IEA Submission to the Budget

2014 Budget should be the last in its current format



·      Even though growth has picked up significantly in the last three quarters, the UK’s economic and fiscal challenges remain much the same.

·       A significant amount of fiscal consolidation will still be needed in the next Parliament, and the general election is likely to create considerable uncertainty over the likelihood of further tax rises and the medium-§term commitment to deficit reduction.

·       Structural factors, such as new regulation in the financial and energy sectors, the increase in the size of the state, high levels of debt, demographic trends, and the reversal of huge pre-crisis credit growth are likely to mean that we are unlikely to see significant “catch-up” growth in the medium-term relative to levels of GDP extrapolated from a pre-crisis trend line.

·       In our view, the best means of closing the deficit and creating the conditions for economic prosperity would be a significant reduction in government expenditure, reviewing not just the scale of state spending but also the scope of government, and allowing a significant reduction in taxation. Our publication, Sharper Axes, Lower Taxes outlined how this could be achieved.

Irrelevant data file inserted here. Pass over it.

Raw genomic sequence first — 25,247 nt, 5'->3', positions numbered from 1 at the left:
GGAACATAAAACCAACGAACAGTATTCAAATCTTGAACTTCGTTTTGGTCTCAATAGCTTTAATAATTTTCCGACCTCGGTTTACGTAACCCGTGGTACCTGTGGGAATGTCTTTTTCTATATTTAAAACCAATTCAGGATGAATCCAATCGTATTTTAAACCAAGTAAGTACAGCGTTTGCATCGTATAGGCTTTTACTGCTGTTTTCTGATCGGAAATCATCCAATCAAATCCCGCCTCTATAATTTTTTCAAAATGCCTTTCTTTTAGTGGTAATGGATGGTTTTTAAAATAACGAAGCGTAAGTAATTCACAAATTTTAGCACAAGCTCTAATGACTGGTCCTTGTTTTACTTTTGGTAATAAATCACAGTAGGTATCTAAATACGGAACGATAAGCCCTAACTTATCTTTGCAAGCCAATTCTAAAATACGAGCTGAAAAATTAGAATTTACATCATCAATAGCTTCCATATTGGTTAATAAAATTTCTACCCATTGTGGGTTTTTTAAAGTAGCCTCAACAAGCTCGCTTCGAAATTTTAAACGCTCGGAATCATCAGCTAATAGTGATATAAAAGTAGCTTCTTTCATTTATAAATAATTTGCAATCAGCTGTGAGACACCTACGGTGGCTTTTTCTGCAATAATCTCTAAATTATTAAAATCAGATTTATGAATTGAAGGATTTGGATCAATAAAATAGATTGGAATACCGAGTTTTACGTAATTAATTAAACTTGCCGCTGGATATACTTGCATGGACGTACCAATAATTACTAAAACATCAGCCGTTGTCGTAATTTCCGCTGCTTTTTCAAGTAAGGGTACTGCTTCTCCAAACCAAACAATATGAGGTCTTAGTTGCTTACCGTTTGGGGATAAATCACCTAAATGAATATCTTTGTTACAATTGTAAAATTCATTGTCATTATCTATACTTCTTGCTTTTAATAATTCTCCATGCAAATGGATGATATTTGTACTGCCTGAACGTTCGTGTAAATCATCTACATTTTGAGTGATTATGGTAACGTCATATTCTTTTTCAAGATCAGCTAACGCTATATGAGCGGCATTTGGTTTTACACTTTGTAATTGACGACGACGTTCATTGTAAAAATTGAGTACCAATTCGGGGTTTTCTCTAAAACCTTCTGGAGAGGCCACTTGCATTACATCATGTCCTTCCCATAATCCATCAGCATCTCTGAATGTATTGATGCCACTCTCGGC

·       Our more pragmatic, shorter-term suggestions for this Budget highlight policies which meet declared government aims: to reduce the budget deficit, to make the tax system more coherent, to reduce the burden of regulation, and to improve the framework of government for long-term fiscal responsibility.

·       Free bus travel, free TV licences and the winter fuel allowance should all be abolished. This would save around £4 billion per year.

·       Means-tested pensioner benefits should be increased by 1% per year for the next three years, in line with government policy for means-tested working age benefits.

·       Legislation should be introduced requiring thresholds for inheritance tax, stamp duty and all income tax thresholds to be increased annually by the higher of wage inflation and retail price inflation.

·       A wealth tax or mansion tax should be ruled out. Stamp duty should be reformed away from the current slab structure, and eventually abolished. Council tax for homes worth £1 million or more should be replaced with a tax on imputed rent. Net revenues from the tax on imputed rent should be used to reduce stamp duty.

·       An exemption to employment law should be introduced such that new firms and small businesses are able to treat a certain number of employees as self-employed. Mandatory sunrise clauses between the announcement of a new rule or regulation and a company’s liability to comply with it should be introduced.

·       The current all-encompassing Budgets and Autumn Statements should be abolished and replaced with a short statement outlining the changes to tax rates, allowances and borrowing required to meet public spending obligations. Other announcements should fall under the auspices of the relevant departments.

The publication featured in The Daily Mailand The Independent.

To read the press release, click here.

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